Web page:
The Relief Aid Process and the US Military: Insert, Create Emergency Infrastructure and Transition Out

2013-11-27 The USMC was very visible with its Ospreys.  The USN became evident with the arrival of the USS Washington.  And for the USAF the arrival of the C-17s along with international partners like Canada flying airlift was a clearly visible actor in the relief effort.

What can be lost is an understanding of the process.

It is not just about showing up; it is about doing it rapidly and effectively.

And then departing when the job is done.

With the devastation associated with the Typhoon, disruption and discontinuity is a serious obstacle to overcome to provide relief and lay down the capabilities to begin the process of long term recovery.

The U.S. military provides significant tools which can allow for the rapid insertion of forces which can shape initial operating capabilities for the relief capabilities to follow.

In this case, the Ospreys were a new element which bought significant time by their ability to enter affected areas rapidly and directly.

The Marines also sent mobile air traffic control teams to a key impacted airport — Guiuan airfield — and were able to shape an ability to flow in supplies and move personnel.

The USAF sent its Crisis Response Group to Tacloban to rebuild the airport for emergency operations.

As these efforts succeeded, the USMC and USAF looked to return those tools and capabilities to their home bases.

With an emergency infrastructure in place, the ability to transition to other relief forces and capabilities had been created.

According to a Stars and Stripes article:

The U.S. military’s assistance for survivors of Typhoon Haiyan appears to be rapidly winding down as responsibility for relief efforts in a number of areas shifts to Philippine control.

The Philippine military assumed responsibility Sunday for coordinating all international maritime forces involved in aid operations, according to the U.S military, a day after it took over relief efforts at the Guiuan Airfield, a key hub for aid distribution.

At its peak, 13 U.S. ships and nearly 8,000 sailors and Marines took part in Operation Damayan following the Nov. 8 storm that left thousands dead or homeless. U.S. forces helped the Philippine military coordinate and move 430,000 liters of water and 211 tons of food and other supplies from ship to land.

Philippine Maj. Gen. Jeffrey Delgado, deputy commander of Joint Task Force Yolanda, thanked the U.S. for its “quick response from day one,” according to a U.S. statement.

“Indeed, it will be a lasting memory written in the minds of the Philippine people,” he said, crediting the relationship between the two governments as “a key enabler to the seamless integration of forces.”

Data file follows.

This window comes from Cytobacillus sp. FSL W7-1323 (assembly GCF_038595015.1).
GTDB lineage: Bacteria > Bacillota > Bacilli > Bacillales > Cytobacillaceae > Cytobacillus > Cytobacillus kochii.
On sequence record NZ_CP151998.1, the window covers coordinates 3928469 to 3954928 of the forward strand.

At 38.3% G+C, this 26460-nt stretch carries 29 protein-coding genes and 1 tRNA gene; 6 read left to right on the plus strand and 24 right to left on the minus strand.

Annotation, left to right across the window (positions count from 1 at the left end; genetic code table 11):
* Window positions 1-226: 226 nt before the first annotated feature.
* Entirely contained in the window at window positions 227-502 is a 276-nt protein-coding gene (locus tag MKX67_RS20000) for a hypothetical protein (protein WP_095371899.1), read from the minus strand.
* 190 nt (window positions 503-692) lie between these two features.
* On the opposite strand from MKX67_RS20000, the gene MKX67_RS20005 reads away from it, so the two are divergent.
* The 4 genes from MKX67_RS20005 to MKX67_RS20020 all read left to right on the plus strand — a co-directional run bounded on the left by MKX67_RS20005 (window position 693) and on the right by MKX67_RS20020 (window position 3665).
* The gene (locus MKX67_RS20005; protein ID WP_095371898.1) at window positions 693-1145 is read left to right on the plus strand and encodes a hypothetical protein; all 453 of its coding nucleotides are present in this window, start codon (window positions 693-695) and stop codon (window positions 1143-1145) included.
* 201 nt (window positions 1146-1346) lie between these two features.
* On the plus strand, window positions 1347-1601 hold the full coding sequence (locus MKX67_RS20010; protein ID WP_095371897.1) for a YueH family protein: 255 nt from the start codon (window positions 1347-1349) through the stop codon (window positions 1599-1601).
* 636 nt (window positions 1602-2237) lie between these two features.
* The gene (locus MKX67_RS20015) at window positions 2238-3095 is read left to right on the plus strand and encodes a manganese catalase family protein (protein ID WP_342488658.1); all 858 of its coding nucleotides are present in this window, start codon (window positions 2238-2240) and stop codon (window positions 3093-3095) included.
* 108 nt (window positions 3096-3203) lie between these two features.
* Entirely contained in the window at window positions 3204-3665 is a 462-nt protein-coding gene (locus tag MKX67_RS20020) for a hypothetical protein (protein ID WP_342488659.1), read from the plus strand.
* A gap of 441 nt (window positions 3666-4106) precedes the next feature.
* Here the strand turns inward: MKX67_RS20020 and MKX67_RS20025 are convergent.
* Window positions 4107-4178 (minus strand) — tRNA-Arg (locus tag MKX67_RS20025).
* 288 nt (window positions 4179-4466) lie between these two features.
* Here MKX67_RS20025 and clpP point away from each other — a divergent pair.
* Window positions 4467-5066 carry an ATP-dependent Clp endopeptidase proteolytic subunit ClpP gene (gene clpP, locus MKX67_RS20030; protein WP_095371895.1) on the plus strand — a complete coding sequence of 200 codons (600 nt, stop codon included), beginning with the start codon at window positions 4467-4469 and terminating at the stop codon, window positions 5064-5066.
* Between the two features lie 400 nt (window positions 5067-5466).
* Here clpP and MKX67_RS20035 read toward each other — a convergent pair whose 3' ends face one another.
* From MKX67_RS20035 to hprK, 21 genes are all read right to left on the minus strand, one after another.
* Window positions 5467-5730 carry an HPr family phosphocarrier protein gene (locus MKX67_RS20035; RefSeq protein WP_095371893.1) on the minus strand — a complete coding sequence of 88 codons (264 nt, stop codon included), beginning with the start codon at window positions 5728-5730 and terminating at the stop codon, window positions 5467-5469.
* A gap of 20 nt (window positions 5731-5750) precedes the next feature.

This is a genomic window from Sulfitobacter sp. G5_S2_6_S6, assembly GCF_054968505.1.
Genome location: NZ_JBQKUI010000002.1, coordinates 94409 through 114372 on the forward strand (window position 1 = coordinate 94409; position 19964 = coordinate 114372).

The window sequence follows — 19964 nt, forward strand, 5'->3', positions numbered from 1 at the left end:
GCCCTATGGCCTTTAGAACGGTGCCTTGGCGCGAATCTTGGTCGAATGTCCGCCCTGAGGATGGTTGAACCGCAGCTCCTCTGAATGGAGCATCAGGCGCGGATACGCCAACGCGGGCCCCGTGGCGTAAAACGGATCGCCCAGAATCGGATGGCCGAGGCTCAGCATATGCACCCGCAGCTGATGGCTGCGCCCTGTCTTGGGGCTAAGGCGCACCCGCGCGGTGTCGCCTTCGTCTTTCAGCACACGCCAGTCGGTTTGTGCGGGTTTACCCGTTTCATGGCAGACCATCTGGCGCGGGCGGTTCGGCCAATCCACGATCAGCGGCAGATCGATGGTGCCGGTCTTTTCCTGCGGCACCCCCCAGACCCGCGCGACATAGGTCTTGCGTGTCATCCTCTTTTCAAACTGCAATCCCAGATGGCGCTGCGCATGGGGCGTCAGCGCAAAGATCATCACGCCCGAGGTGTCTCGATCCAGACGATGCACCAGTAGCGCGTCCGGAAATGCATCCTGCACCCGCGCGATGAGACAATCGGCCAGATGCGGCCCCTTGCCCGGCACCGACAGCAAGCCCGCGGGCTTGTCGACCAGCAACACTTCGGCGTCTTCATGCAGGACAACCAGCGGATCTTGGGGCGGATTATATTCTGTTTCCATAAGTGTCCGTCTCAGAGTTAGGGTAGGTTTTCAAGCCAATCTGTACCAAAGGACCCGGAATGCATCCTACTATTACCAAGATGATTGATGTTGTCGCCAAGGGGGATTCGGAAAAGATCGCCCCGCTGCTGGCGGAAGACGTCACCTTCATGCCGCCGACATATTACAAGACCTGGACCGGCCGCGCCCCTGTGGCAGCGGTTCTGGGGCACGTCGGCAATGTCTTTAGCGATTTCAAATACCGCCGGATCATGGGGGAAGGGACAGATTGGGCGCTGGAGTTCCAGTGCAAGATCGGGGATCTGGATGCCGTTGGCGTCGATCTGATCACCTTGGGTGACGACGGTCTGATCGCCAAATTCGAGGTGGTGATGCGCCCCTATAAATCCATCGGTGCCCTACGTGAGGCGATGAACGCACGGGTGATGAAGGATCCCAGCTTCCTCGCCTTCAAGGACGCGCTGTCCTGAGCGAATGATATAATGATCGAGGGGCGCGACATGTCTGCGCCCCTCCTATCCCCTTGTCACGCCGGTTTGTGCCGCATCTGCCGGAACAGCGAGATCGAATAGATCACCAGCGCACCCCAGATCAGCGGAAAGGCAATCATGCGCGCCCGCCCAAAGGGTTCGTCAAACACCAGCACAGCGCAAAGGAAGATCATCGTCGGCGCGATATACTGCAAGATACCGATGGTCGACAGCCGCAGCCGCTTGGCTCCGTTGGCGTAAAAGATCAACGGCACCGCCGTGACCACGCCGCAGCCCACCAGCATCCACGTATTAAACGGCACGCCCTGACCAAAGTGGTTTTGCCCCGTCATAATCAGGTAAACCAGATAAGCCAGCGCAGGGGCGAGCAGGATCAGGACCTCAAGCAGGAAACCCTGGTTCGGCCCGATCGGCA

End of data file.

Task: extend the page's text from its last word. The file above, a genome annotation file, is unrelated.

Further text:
The international response to the typhoon has shifted dramatically in the past week from emergency relief to long-term recovery as access to ports and roads rapidly improved and aid groups established a significant presence in hard-hit areas.

U.S. military operations are “shifting from relief execution to a focus on continued coordination with the government of the Philippines, non-governmental organizations and multinational aid organizations for as long as its distinctive capabilities are needed,” the statement said.

On Friday, Australian forces assumed responsibility from the U.S. for relief efforts in Ormoc, where as many as 90 percent of structures were damaged.

The Haribon Passenger Terminal in Clark’s Air Force City was quiet last week, but by Monday afternoon it was slowly coming to life as servicemembers began returning from Tacloban and other affected areas. Bags lined sidewalks, airmen washed down equipment returned from the disaster zone, and Marines perused Operation Damayan t-shirts for sale emblazoned with the slogan, “United As One.”

Many had worked marathon hours in difficult conditions, like Marine Staff Sgt. Eric Durbin, part of a mobile air traffic control team from Okinawa that spent roughly a week at the Guiuan airfield. He did 24-hour “shifts” during his first few days, catching naps when he could.

The video above is credited to American Forces Network Okinawa

11/24/13

For an overview on another context within which such an insert and withdraw capability is crucial see Ed Timperlake on the role of power projection forces in supporting U.S. obligations and interests when effecting a strategic withdrawal.

http://www.sldinfo.com/from-the-sea-to-the-sea-power-projection-and-%E2%80%9Cwithdrawal%E2%80%9D/

 

 

 

 

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—General George Patton Jr.

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